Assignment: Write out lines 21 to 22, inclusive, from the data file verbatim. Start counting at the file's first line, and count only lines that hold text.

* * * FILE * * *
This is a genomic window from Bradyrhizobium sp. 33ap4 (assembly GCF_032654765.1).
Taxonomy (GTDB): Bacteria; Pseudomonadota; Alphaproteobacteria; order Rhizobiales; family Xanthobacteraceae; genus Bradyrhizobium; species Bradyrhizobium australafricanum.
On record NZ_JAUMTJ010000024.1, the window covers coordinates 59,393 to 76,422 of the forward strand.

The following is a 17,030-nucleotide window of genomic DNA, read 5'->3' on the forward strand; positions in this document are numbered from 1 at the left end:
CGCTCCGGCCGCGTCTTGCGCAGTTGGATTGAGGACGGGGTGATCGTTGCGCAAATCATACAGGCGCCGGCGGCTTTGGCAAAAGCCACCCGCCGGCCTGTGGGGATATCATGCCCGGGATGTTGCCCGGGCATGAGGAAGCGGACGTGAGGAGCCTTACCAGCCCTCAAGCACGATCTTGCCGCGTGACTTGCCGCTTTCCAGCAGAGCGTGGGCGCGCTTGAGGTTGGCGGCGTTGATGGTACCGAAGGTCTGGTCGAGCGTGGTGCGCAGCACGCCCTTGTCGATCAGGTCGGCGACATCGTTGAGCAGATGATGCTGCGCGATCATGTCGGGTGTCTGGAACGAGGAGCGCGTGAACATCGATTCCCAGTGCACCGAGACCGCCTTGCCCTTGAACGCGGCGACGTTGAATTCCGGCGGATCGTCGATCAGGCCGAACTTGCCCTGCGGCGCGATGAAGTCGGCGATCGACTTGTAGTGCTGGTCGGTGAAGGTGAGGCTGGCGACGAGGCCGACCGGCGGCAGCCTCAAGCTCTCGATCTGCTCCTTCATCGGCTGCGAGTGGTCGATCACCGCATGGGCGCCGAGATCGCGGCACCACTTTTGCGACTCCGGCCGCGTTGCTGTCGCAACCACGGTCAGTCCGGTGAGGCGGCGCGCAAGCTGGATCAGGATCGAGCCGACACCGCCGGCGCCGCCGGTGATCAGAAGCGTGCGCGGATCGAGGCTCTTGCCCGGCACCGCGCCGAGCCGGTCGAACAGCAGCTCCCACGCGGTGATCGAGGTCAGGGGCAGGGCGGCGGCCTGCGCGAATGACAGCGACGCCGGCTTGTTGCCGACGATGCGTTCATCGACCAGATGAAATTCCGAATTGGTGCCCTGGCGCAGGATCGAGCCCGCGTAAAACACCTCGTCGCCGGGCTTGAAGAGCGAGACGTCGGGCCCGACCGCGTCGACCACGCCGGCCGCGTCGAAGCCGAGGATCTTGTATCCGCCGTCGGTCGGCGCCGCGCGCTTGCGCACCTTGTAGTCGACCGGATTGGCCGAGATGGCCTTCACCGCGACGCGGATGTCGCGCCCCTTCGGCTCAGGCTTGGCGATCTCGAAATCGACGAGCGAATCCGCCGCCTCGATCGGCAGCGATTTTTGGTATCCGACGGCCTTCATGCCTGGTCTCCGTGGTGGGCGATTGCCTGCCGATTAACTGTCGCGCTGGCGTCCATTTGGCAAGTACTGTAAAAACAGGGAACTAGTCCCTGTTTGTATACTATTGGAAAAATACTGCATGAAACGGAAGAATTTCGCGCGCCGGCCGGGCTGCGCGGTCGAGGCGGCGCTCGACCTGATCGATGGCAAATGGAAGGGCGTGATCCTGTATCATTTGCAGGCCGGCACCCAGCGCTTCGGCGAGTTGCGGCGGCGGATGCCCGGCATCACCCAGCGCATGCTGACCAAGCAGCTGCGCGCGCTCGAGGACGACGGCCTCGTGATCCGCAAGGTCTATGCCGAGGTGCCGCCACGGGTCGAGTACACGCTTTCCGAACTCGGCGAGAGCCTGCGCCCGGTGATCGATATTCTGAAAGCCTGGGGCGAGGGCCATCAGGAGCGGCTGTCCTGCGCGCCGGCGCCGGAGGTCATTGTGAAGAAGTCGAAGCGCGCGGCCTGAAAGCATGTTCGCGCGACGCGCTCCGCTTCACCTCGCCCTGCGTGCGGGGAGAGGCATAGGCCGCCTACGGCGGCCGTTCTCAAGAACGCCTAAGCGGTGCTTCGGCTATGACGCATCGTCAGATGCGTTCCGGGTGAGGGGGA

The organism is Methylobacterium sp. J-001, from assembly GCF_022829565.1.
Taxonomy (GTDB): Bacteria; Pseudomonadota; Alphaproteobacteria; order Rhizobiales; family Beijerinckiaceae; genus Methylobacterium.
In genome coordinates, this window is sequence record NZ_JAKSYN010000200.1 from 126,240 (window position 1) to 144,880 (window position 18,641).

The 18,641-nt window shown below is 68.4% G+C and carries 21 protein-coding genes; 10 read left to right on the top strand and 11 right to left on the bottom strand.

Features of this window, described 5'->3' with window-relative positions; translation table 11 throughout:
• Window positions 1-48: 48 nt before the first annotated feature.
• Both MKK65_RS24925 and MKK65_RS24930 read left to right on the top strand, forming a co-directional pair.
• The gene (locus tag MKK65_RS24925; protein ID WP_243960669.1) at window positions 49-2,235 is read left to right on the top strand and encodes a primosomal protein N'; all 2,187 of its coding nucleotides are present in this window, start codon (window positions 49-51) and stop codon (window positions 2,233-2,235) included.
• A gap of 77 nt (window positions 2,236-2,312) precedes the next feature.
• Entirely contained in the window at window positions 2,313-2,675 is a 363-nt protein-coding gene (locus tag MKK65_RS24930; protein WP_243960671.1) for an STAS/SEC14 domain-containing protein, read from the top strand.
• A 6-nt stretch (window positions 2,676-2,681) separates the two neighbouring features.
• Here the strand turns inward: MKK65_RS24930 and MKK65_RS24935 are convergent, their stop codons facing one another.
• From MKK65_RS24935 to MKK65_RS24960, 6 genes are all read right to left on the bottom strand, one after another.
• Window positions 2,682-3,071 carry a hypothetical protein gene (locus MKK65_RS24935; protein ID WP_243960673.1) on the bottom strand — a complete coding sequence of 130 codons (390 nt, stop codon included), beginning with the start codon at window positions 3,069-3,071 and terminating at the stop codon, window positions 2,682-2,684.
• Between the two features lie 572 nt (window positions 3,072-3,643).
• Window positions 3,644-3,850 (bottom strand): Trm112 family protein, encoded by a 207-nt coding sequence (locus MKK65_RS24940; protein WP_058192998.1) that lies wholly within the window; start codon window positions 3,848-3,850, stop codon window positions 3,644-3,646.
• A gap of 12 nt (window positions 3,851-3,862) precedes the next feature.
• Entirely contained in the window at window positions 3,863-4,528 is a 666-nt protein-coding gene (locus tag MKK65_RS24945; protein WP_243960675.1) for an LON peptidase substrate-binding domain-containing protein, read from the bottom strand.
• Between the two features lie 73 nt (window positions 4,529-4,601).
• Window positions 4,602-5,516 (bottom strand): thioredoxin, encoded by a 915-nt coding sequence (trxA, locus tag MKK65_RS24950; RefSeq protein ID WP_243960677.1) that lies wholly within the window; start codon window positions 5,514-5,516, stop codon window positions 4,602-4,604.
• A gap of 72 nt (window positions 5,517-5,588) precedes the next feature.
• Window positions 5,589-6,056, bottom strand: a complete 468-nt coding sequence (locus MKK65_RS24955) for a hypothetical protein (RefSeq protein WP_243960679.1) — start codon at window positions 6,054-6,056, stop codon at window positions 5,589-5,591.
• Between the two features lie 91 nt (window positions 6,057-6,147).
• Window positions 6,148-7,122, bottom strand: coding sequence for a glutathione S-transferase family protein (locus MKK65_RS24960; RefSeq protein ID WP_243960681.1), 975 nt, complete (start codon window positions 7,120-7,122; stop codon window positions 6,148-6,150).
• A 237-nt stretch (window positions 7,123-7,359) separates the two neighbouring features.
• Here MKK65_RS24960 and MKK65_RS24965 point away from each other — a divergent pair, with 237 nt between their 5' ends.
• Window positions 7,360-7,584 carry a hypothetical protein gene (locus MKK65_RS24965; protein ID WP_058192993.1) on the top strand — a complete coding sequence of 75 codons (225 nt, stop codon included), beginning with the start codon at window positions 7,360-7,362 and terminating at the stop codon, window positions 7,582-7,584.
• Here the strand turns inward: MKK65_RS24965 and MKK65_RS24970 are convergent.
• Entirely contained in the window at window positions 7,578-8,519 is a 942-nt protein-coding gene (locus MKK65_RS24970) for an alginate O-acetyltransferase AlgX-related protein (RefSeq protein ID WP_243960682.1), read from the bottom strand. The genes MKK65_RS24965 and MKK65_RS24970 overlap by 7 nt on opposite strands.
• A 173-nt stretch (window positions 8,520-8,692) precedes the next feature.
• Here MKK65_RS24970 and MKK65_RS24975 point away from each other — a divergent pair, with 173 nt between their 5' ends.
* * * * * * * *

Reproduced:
• Window positions 3,644-3,850 (bottom strand): Trm112 family protein, encoded by a 207-nt coding sequence (locus MKK65_RS24940; protein WP_058192998.1) that lies wholly within the window; start codon window positions 3,848-3,850, stop codon window positions 3,644-3,646.
• A gap of 12 nt (window positions 3,851-3,862) precedes the next feature.